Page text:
Sneakers and Seders

Ask Rebecca
Get your kicks ready.
Get your kicks ready. // Rebecca Levinsky

Dear Rebecca,

I can’t handle this weather. The daily fluctuations are so extreme that I end up sweating by the end of the day even if I’m cold in the morning. How will I know what to wear to Spring Fling?

Sincerely,

Frazzled Fashionista

 

Dear FF,

I’m honored you turned to me to ask this question, instead of to your favorite fashion blog. I can definitely give you a great answer, because I’m from Cleveland, and the weather in Cleveland fluctuates far more than it does here. It’s so bad, that we typically get snow in April — oh, wait, we just had snow in New Haven this week. Well, whatever. Here are my tips for dressing for an uncertain Spring Fling.

Next Saturday, we’ll be outside all day. As of press time, Weather.com predicts that the weather will be a partly-sunny 66 degrees, with 10 percent chance of precipitation. I’ll cross my fingers that ends up happening, but the weather forecast often lies — and as we saw this week, torrential rain gives no warning. You might be able to depend the liquor jacket you’ve pieced together by mid-afternoon, but you want to be dressed appropriately from the first pre-game on.

First of all, you need to carefully consider your footwear. (How will you write 65 pages of final papers if you have blisters everywhere?) If you spent your high school summers listening to Nashville’s biggest stars serenading the crowds at outdoor arenas, then you’ve probably learned that the best choice for any outdoor concert is sneakers. Rainboots could work if it’s at all muddy, but your feet and legs will be super sweaty. The cooler your kicks are, the more points you get in my book. Either way, make sure that you don’t mind your shoes getting trampled.

Beyond that, wear something that might help people spot you in a crowd. You’ll be doing yourself and your friends a favor. Last year, I spent all of Macklemore’s set being sad that I was alone, only to realize that one of my best friends was right in front of me. Had she been wearing a more colorful outfit, maybe I would have seen her there.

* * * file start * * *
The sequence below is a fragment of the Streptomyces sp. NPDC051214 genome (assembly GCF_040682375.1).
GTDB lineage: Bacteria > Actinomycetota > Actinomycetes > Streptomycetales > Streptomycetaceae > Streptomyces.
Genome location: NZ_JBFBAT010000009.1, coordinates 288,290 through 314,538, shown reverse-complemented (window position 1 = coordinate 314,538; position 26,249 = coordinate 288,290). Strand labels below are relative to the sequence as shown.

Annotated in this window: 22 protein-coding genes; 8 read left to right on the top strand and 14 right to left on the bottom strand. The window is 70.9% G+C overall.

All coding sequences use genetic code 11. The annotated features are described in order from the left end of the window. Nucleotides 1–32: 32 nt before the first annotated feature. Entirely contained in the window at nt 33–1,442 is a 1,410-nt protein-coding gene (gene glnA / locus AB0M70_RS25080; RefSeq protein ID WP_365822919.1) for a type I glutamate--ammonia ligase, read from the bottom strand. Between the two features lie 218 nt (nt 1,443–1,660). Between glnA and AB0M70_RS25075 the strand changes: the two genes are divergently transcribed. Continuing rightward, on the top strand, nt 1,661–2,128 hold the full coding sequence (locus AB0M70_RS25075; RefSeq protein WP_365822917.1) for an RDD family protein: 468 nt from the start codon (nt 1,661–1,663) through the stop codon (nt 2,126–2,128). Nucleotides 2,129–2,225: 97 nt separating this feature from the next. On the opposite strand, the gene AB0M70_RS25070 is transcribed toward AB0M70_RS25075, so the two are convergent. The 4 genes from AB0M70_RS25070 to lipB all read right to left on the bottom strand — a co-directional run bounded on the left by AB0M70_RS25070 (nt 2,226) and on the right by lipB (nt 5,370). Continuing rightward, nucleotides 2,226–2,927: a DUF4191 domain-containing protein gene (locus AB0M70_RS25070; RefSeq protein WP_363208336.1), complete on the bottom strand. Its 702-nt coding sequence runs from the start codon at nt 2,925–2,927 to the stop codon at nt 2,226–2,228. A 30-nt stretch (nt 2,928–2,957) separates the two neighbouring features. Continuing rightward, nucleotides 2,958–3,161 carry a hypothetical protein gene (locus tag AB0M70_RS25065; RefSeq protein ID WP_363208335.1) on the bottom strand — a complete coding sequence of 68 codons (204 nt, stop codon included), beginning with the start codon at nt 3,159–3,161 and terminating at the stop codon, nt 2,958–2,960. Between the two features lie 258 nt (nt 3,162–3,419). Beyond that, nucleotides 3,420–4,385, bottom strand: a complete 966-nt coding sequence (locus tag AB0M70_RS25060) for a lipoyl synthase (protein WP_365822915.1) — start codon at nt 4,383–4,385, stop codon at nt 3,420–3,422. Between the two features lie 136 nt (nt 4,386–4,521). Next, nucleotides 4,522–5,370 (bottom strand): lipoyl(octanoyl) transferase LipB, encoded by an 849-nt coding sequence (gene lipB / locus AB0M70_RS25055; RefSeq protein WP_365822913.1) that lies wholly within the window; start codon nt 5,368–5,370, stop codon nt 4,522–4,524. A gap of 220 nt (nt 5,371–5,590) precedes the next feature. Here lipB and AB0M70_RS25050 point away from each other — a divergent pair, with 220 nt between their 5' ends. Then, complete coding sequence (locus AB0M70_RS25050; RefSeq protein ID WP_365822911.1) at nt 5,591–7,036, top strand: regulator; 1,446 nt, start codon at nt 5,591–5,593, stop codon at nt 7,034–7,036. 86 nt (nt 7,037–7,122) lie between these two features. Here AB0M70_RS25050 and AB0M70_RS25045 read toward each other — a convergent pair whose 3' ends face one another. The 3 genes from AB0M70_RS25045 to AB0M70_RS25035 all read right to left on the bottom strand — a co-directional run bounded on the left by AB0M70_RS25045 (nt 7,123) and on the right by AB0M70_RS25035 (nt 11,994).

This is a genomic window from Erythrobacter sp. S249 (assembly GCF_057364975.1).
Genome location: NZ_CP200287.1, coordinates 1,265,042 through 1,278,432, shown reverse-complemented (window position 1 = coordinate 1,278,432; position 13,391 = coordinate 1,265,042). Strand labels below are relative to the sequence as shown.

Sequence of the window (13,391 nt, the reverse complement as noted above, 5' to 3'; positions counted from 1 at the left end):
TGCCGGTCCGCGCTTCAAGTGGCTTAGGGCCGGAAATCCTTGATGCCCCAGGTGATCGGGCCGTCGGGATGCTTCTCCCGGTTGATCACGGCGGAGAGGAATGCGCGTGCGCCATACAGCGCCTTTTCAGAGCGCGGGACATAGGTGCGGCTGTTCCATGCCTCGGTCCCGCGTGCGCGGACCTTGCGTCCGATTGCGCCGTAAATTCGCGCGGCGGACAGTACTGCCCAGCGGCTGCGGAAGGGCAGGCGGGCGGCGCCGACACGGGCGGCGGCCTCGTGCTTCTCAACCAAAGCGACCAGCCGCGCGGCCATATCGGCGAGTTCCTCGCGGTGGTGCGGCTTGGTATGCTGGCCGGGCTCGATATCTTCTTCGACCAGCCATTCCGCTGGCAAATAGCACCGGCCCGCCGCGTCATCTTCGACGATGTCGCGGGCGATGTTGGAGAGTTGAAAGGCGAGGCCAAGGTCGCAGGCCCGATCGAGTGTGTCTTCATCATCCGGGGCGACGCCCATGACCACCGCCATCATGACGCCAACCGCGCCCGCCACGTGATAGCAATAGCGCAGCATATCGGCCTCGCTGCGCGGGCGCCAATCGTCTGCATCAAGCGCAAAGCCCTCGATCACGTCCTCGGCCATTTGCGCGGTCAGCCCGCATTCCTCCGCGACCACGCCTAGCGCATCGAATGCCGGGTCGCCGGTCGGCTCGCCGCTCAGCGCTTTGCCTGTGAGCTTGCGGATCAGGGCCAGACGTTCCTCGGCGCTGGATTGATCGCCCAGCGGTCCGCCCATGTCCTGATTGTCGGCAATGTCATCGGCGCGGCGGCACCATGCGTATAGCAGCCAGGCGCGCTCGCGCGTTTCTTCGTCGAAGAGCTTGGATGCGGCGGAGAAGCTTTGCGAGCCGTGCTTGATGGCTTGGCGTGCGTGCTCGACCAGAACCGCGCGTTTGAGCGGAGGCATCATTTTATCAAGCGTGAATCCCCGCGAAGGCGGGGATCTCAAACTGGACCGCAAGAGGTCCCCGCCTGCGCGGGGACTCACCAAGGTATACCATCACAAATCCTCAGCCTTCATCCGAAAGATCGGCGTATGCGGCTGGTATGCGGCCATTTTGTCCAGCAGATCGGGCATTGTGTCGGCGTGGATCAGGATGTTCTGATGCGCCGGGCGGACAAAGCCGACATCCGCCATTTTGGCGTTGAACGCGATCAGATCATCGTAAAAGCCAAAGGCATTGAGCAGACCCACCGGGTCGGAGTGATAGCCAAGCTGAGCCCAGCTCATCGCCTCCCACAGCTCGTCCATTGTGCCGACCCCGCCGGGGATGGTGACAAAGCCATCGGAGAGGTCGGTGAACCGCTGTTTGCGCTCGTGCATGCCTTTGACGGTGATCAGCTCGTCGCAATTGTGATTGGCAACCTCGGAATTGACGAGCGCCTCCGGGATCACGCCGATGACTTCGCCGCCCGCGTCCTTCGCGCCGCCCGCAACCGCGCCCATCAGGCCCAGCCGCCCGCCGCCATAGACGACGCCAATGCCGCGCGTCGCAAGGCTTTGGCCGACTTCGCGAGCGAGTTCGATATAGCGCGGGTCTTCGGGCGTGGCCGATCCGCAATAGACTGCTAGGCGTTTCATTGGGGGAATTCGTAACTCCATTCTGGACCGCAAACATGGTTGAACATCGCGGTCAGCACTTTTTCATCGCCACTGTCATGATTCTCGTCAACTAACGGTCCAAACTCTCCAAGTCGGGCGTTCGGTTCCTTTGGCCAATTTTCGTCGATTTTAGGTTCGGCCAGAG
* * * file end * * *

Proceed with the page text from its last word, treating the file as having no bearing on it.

I typically go with a monotone bottom (shorts or a skirt, pants would be too hot) with a fun shirt on top. Freshman year, I wore a belly-dancer shirt, which you would not be remiss in equating with a body-sized jingling dog collar. This was really helpful because my friends could hear the melody of the metal coins hitting each other during the lull between sets and find me. Last year, I wore a top that I can’t really describe, beyond the fact that it was beaded with sequins and from China. Over it, I wore a fur-lined denim vest. Neither covered my belly button , but I don’t think that mattered. The denim vest, one of my trademarks, couldn’t be missed. Look for pictures on Facebook.

The bottom line is that next Saturday’s weather really doesn’t matter. Your primarily goal in dressing for Spring Fling is finding an outfit that will be remembered, and that will help you stay with your friends. If you succeed, you’ll be able to spot yourself in the pictures taken from stage.

Look for me in my gold sneakers,

Rebecca

***

Dear Rebecca,

It’s Passover, and I was doing really well with my Myrtle diet. How can I observe the holiday without backtracking all the way to my pre-New Year’s resolution lifestyle?

Matza Molly

 

Dear MM,

Unfortunately, as with most Jewish holidays, the focus of Passover ends up being on food — even when almost everything that we’re allowed to eat seems inedible.

One of my friends calls Passover food “fake food,” and I think she’s right. The main food groups for the holiday seem to be carbs, eggs, and foam. And at Slifka, the chefs seem to have mastered the ability to remove the nutritional from even the vegetables they serve.

I’m not about to give you advice on dieting, though I’m enticed to suggest you try subsisting on smoothies and fruit for the remainder of the holiday.

I will suggest that instead of focusing on how upset you are about what food you’re being forced to put in your body, you focus on the other meaning of the holiday. Passover is all about freedom, right? So free yourself from the peer pressure of working towards that Myrtle body and remember that your ancestors were slaves in the land of Egypt. The rules set for Passover are the reminders of even greater limitations. And though you might be working like a slave through reading week, at least you’re not being forced to build the pyramids.

You’re free to reject society’s expectations for you, and use this time to reset those you have for yourself. Instead of working towards a Myrtle body, or even cramming for a perfect grade, remember you have the freedom to aspire to whatever you want. After eight days of constipating and flavorless meals, maybe we’ll all be able to see this more clearly.

Between now and then, I’ll see you at lunch in Slifka for some passover potato pasta.

Yours in carbs and eggs,

Rebecca

 

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